.
OFF THE CHARTS: PAY, PROFITS AND SPENDING BY DRUG COMPANIES

2000 Financials for U.S. Corporations Marketing Top 50 Drugs for Seniors

Chart 1
 Company

.

Revenue

Net Sales in
millions of dollars:
.

Percent of Revenue Allocated to:

Profit:
(Net Income)

Marketing/
Advertising/
Administration 

Research and
Development
(R&D) 
 Merck and Co., Inc

 $40,363 _

 17%

 15%

 6%
 Pfizer Inc.

 29,574

 13%

 39%

 15%
 Bristol-Myers
Squibb Company

 18,216

 26%

 30%

 11%
 Pharmacia
Corporation

 18,144

 4%

 37%

 15%
 Abbott Laboratories

 13,746

 20%

 21%

 10%
 American Home
Products
Corporation

 13,263

 -18%

38%

 13%
 Eli Lilly and Co.

10,862 

28% 

30% 

19% 
 Schering-Plough
Corporation

9,815 

25% 

36% 

14% 
 Allergan, Inc.

1,563 

14% 

 42%

 13%

Five Highest Paid Drug Company Executives Salaries
2000 Annual Compensation Exclusive of Unexercised Stock Options

Chart 2

 Executive

 Company

 Compensation
 William C. Steere, Jr.
Chairman
 Pfizer Inc

 $40,191,845
 John R. Stafford
Chairman and CEO
 American Home Products
Corporation

 $27,008,927
 Edward M. Scolnick
Executive VP
 Merck and Co., Inc.

 $26,454,600
 Richard Jay Kogan
Chairman and CEO
 Schering-Plough Corporation

 $21,444,020
 David W. Anstice
President, the Americas
 Merck and Co., Inc.

 $19,600,975

 

The Five Drug Company Executives Salaries
with the Largest Unexercised Stock Options in 2000

Chart 3

  Executive

  Company

  Compensation
 C.A. Heimbold, Jr.
Chairman and CEO
 Bristol-Myers Squibb Company

 $227,869,513
 Raymond V. Gilmartin
Chairman, Pres., and CEO
 Merck and Co., Inc.

 $181,252,976
 William C. Steere, Jr.
Chairman
 Pfizer Inc.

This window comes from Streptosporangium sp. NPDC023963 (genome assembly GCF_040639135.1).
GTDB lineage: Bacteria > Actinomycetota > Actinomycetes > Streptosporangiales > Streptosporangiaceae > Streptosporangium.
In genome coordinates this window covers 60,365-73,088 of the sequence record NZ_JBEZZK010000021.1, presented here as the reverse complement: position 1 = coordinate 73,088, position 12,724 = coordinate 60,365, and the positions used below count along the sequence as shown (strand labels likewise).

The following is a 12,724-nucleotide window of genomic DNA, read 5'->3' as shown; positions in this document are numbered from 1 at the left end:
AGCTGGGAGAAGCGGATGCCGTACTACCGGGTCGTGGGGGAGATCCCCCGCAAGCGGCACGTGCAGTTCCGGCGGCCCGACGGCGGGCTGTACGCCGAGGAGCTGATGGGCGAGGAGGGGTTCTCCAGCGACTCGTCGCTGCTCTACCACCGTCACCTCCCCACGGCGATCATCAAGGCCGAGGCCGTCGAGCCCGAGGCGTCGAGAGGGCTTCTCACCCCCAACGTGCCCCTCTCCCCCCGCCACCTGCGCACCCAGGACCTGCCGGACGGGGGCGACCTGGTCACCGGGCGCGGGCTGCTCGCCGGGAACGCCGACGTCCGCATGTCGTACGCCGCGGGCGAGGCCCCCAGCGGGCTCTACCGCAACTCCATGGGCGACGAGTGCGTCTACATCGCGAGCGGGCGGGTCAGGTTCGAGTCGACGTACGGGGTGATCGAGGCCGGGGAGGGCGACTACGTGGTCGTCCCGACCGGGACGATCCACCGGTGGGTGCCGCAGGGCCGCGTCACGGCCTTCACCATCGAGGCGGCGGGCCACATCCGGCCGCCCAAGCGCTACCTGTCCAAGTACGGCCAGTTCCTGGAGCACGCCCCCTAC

$130,944,439
 K.E. Weg
Vice Chairman
 Bristol-Myers Squibb Company

 $84,282,547
 John R. Stafford
Chairman and CEO
 American Home Products
Corporation

 $81,847,569

originally posted on FAMILIES USA

 

see also:

Price variations of HIV medications in different countries
Presented @ Durban South African AIDS Conference, 11 July 2000

also

Pharmaceutical Company Profits and Salaries

 

see more [off-site] on Public Citizen website: The Real Cost of Drug R&D

July 23, 2001
New Report Debunks Drug Industry Claims About the Cost of New Drug Research and Development

Report Documents Industry's Intense Lobby and Political Contribution Campaign to Keep Prices and Profits High

WASHINGTON, D.C. - The pharmaceutical industry spends about one-fifth of what it says it spends on the research and development (R&D) of new drugs, destroying the chief argument it uses against making prescription drugs affordable to middle and low-income seniors, a Public Citizen investigation has found.

The report reveals how major U.S. drug companies and their Washington lobby group, the Pharmaceutical Research and Manufacturers of America (PhRMA), have carried out a misleading campaign to scare policymakers and the public. PhRMA's central claim is that the industry needs extraordinary profits to fund "risky" and innovative research and development to discover new drugs. In fact, taxpayers are footing a significant portion of the R&D bill, which is much lower than the companies claim.

"This R&D scare card is built on myths and falsehoods that are maintained by the drug industry to block Medicare drug coverage and measures that would rein in skyrocketing drug costs," said Frank Clemente, director of Public Citizen's Congress Watch.

Public Citizen based the study on an extensive review of government and industry data and a report obtained through the Freedom of Information Act from the National Institutes of Health (NIH). Among the report's key findings:

Public Citizen is a nonprofit consumer advocacy organization based in Washington, D.C. >> Copies of the reports can be found at: http://www.citizen.org/congress/drugs/R&Dscarecard.html and http://www.citizen.org/congress/drugs/pharmadrugwar.html

 

see also:

Price variations of HIV medications _
Presented @ Durban South African AIDS Conference, 11 July 2000

Pharmaceutical Company Profits and Salaries Listing _
by Richard Laing, Department of International Health, School of Public Health, Boston University
Presented @ Durban South African AIDS Conference, 11 July 2000